NFL notes: 49ers emphasize zero tolerance for domestic violence
SAN FRANCISCO — San Francisco 49ers general manager Trent Baalke and coach Jim Harbaugh have made it clear they have zero tolerance for domestic violence and consider defensive tackle Ray McDonald’s arrest a serious matter.
The team is gathering as much information as possible in the wake of the veteran defensive tackle’s arrest Sunday on felony domestic violence charges. Baalke said the organization would let the legal process play out before determining what is next for McDonald with the team.
Baalke said he has had lengthy conversations with McDonald since Sunday.
“This matter is being treated seriously by this organization,” Baalke said. “This is certainly something that hits home for me. I’ve got two daughters myself. Domestic violence is unacceptable, and it certainly won’t be tolerated.”
Harbaugh maintained his firm stance about the topic during his Tuesday morning radio segment on KNBR-AM, two days after McDonald was arrested during a party for his 30th birthday — which was Tuesday. Harbaugh’s first media availability of the week is Wednesday as the team prepares for its season opener Sunday at Dallas.
“You ask me how I feel about domestic violence. I can be very clear about that,” Harbaugh said on the radio. “If someone physically abuses a woman and/or physically or mentally abuses or hurts a child, then there’s no understanding. There’s no tolerance for that.”
McDonald is out on $25,000 bail following his arrest at his San Jose home early Sunday where he was celebrating his milestone birthday with many teammates and friends.
Harbaugh said he didn’t know all of the details regarding McDonald and cautioned against any rush to judgment. The coach also said Tuesday that he wouldn’t allow any player who was found guilty of domestic violence on his team.
“Yes, we would not. We can be very clear (on that),” Harbaugh said. “This is a legal matter. I think we all owe, to everyone involved, the ability for due process to take place.”
Harbaugh met with the team Tuesday to reiterate his zero tolerance policy on domestic violence. Baalke said he hasn’t spoken to other players who attended McDonald’s birthday party.
Tight end Vernon Davis said he was there along with many other teammates throughout the evening. Davis said he left when the police arrived.
“I didn’t see them arrest him. I tried to stay out of it. I’ll talk to Ray later. I didn’t see anything. I didn’t hear anything. So I don’t know what went on over there,” Davis said. “All I do know is Ray is a great guy, he’s awesome.”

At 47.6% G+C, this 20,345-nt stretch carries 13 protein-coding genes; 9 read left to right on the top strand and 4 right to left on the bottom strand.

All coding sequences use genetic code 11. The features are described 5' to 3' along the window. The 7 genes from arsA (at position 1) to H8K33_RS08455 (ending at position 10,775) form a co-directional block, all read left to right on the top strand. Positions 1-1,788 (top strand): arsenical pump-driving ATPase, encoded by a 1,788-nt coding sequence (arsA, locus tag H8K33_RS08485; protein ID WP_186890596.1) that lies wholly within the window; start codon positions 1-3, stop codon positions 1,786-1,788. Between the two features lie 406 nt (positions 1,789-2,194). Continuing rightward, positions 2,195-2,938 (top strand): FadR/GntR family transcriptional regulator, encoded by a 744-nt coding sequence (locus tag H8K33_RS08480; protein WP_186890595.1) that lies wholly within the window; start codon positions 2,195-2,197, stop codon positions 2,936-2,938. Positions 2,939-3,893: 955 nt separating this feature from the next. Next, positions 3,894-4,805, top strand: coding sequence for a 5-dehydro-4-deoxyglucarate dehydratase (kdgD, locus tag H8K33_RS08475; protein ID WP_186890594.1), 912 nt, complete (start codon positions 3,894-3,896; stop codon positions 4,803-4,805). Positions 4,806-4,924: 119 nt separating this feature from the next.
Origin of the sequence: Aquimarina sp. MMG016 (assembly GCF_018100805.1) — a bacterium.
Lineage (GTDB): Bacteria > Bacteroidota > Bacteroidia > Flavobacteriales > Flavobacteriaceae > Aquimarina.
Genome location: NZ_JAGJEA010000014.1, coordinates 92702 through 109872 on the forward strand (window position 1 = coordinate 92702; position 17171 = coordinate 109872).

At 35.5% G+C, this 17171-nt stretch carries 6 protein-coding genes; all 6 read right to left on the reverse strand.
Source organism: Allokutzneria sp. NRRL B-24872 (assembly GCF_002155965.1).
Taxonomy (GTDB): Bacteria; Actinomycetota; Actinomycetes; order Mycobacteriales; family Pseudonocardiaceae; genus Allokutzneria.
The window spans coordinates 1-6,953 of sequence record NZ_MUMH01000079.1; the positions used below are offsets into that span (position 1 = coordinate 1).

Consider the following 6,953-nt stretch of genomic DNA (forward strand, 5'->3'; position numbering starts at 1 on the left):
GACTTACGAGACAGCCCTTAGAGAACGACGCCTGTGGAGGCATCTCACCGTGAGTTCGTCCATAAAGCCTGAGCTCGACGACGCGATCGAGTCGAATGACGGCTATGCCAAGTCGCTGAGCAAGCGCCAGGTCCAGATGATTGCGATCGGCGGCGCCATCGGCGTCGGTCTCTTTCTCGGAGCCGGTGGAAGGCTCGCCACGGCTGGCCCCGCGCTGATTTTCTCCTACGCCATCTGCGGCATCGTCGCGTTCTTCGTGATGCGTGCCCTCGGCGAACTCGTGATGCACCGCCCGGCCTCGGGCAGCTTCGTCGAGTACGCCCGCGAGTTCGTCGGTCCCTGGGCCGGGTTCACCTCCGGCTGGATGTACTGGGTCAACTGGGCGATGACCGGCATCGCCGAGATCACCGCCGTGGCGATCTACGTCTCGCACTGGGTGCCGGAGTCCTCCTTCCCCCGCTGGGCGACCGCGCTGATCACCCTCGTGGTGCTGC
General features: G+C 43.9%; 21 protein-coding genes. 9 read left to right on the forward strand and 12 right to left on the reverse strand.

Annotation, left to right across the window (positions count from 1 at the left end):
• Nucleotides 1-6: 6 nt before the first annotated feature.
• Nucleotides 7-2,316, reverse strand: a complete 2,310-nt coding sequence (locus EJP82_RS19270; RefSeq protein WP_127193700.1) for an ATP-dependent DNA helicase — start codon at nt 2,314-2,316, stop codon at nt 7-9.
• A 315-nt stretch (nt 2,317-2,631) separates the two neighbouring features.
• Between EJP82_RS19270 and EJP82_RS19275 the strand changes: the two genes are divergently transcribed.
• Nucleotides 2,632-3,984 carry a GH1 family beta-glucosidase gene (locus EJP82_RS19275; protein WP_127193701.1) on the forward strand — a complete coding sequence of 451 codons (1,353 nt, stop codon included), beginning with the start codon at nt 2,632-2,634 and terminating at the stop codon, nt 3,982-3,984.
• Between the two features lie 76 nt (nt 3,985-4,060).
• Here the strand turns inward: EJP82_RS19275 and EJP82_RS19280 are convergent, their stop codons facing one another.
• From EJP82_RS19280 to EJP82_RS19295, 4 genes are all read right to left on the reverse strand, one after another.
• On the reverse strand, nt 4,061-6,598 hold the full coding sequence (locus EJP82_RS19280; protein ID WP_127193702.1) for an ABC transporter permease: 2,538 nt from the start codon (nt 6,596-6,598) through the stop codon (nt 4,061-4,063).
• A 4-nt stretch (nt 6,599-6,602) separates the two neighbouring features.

Broncos WR Welker suspended for four games
ENGLEWOOD, Colo. — Wes Welker is facing a four-game suspension for violating the NFL’s performance-enhancing drug policy, according to published reports.
ESPN reported the violation had to do with amphetamines.
The Broncos didn’t immediately return a message from The Associated Press requesting comment Tuesday.
NFL Media reported Welker was notified Tuesday he had lost his appeal, which was heard two weeks ago.
Welker returned to practice Monday for the first time since suffering a concussion Aug. 23. It was his third concussion in 10 months.
Cowboys’ Brent reinstated, suspended for 10 games
Former Dallas Cowboys defensive tackle Josh Brent is being allowed to return to the NFL, though he won’t play right away.
The NFL on Tuesday outlined a series of conditions Brent must meet to be eligible to play when the Cowboys return from their bye week in November. Brent retired last year and was sentenced to 180 days in jail after a trial earlier this year. A 10-year prison sentence was suspended.
The NFL said Brent will be suspended for the first 10 games of the season for his intoxication manslaughter conviction in the 2012 death of teammate Jerry Brown. Brent also can’t be involved in team activities for the first six weeks and must avoid any “adverse involvement with law enforcement.”
Colts owner Irsay apologizes to fans for arrest
INDIANAPOLIS — Indianapolis Colts owner Jim Irsay has apologized to Colts fans for driving while intoxicated, saying his March arrest opened his eyes “to issues in my life that needed addressing.”
Irsay pleaded guilty Tuesday to one count of misdemeanor driving while intoxicated. Afterward, he said he knows he made a mistake March 16 when he drove under the influence of prescription medications near his home in the Indianapolis suburb of Carmel.
He said his arrest helped put him on a path to regaining his health. Irsay says he vows “to turn this whole experience into a positive event for myself, my family, and the community.”
The NFL has suspended Irsay for the first six games of the season and fined him $500,000 for violating its personal conduct policy.
By wire sources